Arnold, Kenneth (1915–1984)
Kenneth Arnold was a businessman, part-time deputy sheriff, and accomplished private pilot whose sighting of luminous objects, while flying his own Callair plane, over the Cascade Mountains, marked the start of the great saucer flap of 1947.
Arnold was returning from Chehalis to Yakima, Washington, after a business trip, when he heard that a C-46 transport plane belonging to the US Marine Corps had come down near Mount Rainier. In the hope of claiming a $5,000 government reward, he determined to spend an hour or so searching for the wreckage. While making a 180-degree turn above the town of Mineral, at an altitude of 2,800 meters (9,200 feet), "a tremendously bright flash lit up the surfaces of my aircraft." At 2.59 p.m., he observed "a formation of very bright objects coming from the vicinity of Mount Baker, flying very close to the mountaintops and traveling at tremendous speed." Using the clock on his instrument panel, and Mounts Rainier and Adams as markers, and estimating that the formation would pass about 35 kilometers (23 miles) in front of him, Arnold calculated that the objects were traveling at over 2,720 kilometers per hour (1,700 mph). Since they appeared to be flying in formation and, therefore, in Arnold's view artificial, this speed was astounding. Only later that year would the sound barrier, of about 1,200 kilometers per hour (750 mph), be broken by Chuck Yeager in a jet aircraft.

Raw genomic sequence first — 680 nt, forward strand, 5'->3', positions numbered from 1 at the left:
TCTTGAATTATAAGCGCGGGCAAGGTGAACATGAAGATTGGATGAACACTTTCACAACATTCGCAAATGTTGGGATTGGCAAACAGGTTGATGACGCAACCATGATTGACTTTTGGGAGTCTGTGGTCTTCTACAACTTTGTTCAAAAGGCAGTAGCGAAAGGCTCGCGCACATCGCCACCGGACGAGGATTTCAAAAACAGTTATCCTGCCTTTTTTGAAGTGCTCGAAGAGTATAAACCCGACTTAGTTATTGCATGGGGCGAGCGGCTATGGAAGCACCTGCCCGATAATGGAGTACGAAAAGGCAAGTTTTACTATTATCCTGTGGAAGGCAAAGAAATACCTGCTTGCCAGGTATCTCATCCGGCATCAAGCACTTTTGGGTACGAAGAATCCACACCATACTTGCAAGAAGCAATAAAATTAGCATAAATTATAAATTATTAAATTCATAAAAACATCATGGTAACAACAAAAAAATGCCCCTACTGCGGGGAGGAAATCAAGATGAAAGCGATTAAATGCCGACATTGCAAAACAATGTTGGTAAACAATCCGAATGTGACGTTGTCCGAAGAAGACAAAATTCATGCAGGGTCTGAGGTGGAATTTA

Commented Arnold: "They didn't fly like any aircraft I had seen before ... They flew in a definite formation, but erratically ... like speed boats on rough water or similar to the tail of a Chinese kite ... they fluttered and sailed, tipping their wings alternately and emitting those very bright blue-white flashes from their surfaces." It was while describing his encounter to reporters later the same day that the term "flying saucer" was coined.